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How to Comfort a Crying Baby

How to Comfort a Crying Baby

You've fed, burped, changed, and rocked your baby, but he or she is still crying. And crying. Your nerves are frayed, your sleep is ruined, and you're losing confidence as a new parent. Now what?

According to the American Academy of Pediatrics, it's common for infants to have "fussy" periods, especially between the hours of 6 p.m. and midnight.

Some babies between 3 weeks and 12 weeks of age cry for long stretches. At this period, there are steps in development when their sleep is less settled.

"Colicky" babies — generally, those who cry nonstop for more than 3 hours a day, more than 3 days a week — are thought to have a built-in tendency to overreact to any stimulation like a bowel movement or slight temperature change. In short, they don't easily adjust to the world outside the snug womb. Colic usually disappears around 4 months of age.

Every baby has a unique personality. Just as some babies are laid-back, some babies cry more than others. And the longer a baby cries, the harder it tends to be to get them to stop.

Give these tear-stopping methods a try:

  • Wrap the baby like a burrito. Swaddling babies snugly in a soft blanket helps keeps their arms and legs from flailing and can switch on relaxation. If the weather is hot, beware of overheating. Be careful to wrap the legs loosely so that they are free to move. Wrapping the legs too tightly can cause a condition called hip dysplasia. There are special swaddling blankets that are designed to make swaddling your baby easier.

  • Wear your baby. Babies who are carried more cry less. Wearing baby in a sling for several hours a day also cuts crying and gives constant sound, temperature, and motion that signal comfort. Special slings and carriers allow you to wear your baby while having 1 or 2 hands free. Babies like being close to you because they stay warm, they can hear your breathing and heartbeat, and they like the motion. It is very important to make sure that your baby’s face isn’t covered and that you can see his or her mouth and nose. Placing your baby naked against your bare chest (called skin-to-skin contact) can be very soothing to a crying baby. Some find that taking a warm bath or shower can calm a baby who is upset

  • Switch on a quiet, meditative noise. A running shower, a whirring fan, a white noise machine, or a recording of the vacuum cleaner helps block outside stimulation and may imitate the steady sounds of the womb. It's important to keep the volume low. Constant loud noises can damage your baby's hearing.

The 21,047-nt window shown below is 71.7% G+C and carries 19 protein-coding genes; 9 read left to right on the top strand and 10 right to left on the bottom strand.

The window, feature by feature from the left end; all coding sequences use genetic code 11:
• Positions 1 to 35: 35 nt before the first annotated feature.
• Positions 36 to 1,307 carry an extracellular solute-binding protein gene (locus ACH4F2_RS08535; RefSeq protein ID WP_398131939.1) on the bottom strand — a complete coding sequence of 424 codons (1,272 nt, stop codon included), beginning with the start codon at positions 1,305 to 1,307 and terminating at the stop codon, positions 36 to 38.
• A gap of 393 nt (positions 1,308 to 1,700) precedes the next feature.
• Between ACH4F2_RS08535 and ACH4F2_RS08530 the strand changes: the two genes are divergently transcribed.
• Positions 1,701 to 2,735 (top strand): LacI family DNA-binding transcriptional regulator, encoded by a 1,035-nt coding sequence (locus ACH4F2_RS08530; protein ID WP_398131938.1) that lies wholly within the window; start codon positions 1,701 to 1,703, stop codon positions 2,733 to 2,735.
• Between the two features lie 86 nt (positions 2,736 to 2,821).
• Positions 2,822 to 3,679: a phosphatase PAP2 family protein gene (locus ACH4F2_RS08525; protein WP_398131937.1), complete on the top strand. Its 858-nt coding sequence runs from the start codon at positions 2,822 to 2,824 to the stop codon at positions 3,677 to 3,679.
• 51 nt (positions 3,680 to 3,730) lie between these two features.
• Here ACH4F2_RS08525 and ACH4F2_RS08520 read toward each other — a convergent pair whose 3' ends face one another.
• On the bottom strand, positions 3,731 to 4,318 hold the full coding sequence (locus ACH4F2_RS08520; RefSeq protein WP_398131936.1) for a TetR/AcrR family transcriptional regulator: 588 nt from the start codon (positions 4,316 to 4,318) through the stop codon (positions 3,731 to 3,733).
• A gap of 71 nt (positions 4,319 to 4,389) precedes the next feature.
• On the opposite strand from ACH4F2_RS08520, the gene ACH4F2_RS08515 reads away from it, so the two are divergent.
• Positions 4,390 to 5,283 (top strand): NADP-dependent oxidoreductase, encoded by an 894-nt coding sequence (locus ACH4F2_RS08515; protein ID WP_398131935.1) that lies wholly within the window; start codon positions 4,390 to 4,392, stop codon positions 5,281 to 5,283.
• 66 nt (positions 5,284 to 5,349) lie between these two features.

• Get moving. A spin in the car, motion swings, or dancing can also soothe a fussy baby.

  • Drape your baby. Draping your baby along your forearm with his or her head in the crook of your elbow gives warmth and pressure to relax a tense, fussy baby.

  • Shushing noises. You can also try making a shushing noise in the baby's ear. This copies the sounds inside the womb and can be very calming.

  • Pacifiers and nursing. Babies find sucking to be very soothing. If you are breastfeeding, nursing the baby is a great way to offer comfort. Pacifiers can also be used to help the baby self-soothe.

  • Take a stress break. If you have tried everything that you know how to do and your baby is still crying, you can place your infant in a safe place (like a crib or swing) and go into a quiet room for a few minutes. NEVER shake your baby. If you feel yourself losing control of your emotions, take a few minutes to calm yourself before returning to care for your baby.

  • Ask for help. Have your partner, family member, or neighbor care for the baby while you take a break. Having some time to walk, take a bath or shower, or take a short nap can be very beneficial. This time allows you to “recharge” and return to your baby with calm emotions. A colic support group can help you cope until your baby outgrows crying. (And they all do!)

If your baby doesn't respond to the above suggestions, be sure to contact your health care provider to make sure that there are not health concerns that need to be addressed.


Reviewed Date: 02-03-2015

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Disclaimer: This information is not intended to substitute or replace the professional medical advice you receive from your child's physician. The content provided on this page is for informational purposes only, and was not designed to diagnose or treat a health problem or disease. Please consult your child's physician with any questions or concerns you may have regarding a medical condition.